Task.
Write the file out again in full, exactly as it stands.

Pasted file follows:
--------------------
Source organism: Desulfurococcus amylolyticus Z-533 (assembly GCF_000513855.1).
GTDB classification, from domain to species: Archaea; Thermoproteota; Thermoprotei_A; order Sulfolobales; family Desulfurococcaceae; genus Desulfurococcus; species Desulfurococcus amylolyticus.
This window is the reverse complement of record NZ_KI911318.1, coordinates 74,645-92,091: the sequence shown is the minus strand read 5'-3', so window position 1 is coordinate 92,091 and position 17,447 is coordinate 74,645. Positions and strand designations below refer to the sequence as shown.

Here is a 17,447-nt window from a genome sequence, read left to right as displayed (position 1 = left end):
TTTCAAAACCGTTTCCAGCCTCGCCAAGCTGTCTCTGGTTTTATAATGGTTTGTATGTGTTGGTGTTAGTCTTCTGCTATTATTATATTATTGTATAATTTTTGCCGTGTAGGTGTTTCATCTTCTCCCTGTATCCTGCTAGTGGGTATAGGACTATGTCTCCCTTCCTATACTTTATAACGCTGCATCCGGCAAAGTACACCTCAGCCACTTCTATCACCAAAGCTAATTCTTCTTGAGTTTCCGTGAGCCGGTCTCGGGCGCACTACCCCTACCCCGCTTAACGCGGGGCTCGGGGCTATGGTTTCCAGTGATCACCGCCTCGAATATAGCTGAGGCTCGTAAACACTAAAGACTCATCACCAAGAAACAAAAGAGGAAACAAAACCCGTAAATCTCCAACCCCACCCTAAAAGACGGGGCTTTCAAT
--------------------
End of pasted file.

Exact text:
Source organism: Desulfurococcus amylolyticus Z-533 (assembly GCF_000513855.1).
GTDB classification, from domain to species: Archaea; Thermoproteota; Thermoprotei_A; order Sulfolobales; family Desulfurococcaceae; genus Desulfurococcus; species Desulfurococcus amylolyticus.
This window is the reverse complement of record NZ_KI911318.1, coordinates 74,645-92,091: the sequence shown is the minus strand read 5'-3', so window position 1 is coordinate 92,091 and position 17,447 is coordinate 74,645. Positions and strand designations below refer to the sequence as shown.

Here is a 17,447-nt window from a genome sequence, read left to right as displayed (position 1 = left end):
TTTCAAAACCGTTTCCAGCCTCGCCAAGCTGTCTCTGGTTTTATAATGGTTTGTATGTGTTGGTGTTAGTCTTCTGCTATTATTATATTATTGTATAATTTTTGCCGTGTAGGTGTTTCATCTTCTCCCTGTATCCTGCTAGTGGGTATAGGACTATGTCTCCCTTCCTATACTTTATAACGCTGCATCCGGCAAAGTACACCTCAGCCACTTCTATCACCAAAGCTAATTCTTCTTGAGTTTCCGTGAGCCGGTCTCGGGCGCACTACCCCTACCCCGCTTAACGCGGGGCTCGGGGCTATGGTTTCCAGTGATCACCGCCTCGAATATAGCTGAGGCTCGTAAACACTAAAGACTCATCACCAAGAAACAAAAGAGGAAACAAAACCCGTAAATCTCCAACCCCACCCTAAAAGACGGGGCTTTCAAT